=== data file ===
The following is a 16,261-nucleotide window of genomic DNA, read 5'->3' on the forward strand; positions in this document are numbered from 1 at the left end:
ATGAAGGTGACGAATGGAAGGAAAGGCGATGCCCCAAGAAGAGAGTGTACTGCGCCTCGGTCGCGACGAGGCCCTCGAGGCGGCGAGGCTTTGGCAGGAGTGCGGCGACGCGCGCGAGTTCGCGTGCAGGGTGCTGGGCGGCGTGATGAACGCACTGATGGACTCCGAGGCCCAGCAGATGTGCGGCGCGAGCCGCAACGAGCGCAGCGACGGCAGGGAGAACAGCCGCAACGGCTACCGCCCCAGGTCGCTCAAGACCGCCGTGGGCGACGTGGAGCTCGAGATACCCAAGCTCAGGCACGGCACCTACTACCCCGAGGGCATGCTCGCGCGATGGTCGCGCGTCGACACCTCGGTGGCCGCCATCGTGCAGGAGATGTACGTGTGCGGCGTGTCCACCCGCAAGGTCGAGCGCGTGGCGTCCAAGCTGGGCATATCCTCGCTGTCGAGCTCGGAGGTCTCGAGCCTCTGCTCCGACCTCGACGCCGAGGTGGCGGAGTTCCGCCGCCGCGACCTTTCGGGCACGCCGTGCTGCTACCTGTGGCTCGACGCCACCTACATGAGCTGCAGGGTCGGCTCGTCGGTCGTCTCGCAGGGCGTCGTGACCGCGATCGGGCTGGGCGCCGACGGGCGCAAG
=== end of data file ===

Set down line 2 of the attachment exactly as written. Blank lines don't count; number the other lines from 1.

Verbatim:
ATGAAGGTGACGAATGGAAGGAAAGGCGATGCCCCAAGAAGAGAGTGTACTGCGCCTCGGTCGCGACGAGGCCCTCGAGGCGGCGAGGCTTTGGCAGGAGTGCGGCGACGCGCGCGAGTTCGCGTGCAGGGTGCTGGGCGGCGTGATGAACGCACTGATGGACTCCGAGGCCCAGCAGATGTGCGGCGCGAGCCGCAACGAGCGCAGCGACGGCAGGGAGAACAGCCGCAACGGCTACCGCCCCAGGTCGCTCAAGACCGCCGTGGGCGACGTGGAGCTCGAGATACCCAAGCTCAGGCACGGCACCTACTACCCCGAGGGCATGCTCGCGCGATGGTCGCGCGTCGACACCTCGGTGGCCGCCATCGTGCAGGAGATGTACGTGTGCGGCGTGTCCACCCGCAAGGTCGAGCGCGTGGCGTCCAAGCTGGGCATATCCTCGCTGTCGAGCTCGGAGGTCTCGAGCCTCTGCTCCGACCTCGACGCCGAGGTGGCGGAGTTCCGCCGCCGCGACCTTTCGGGCACGCCGTGCTGCTACCTGTGGCTCGACGCCACCTACATGAGCTGCAGGGTCGGCTCGTCGGTCGTCTCGCAGGGCGTCGTGACCGCGATCGGGCTGGGCGCCGACGGGCGCAAG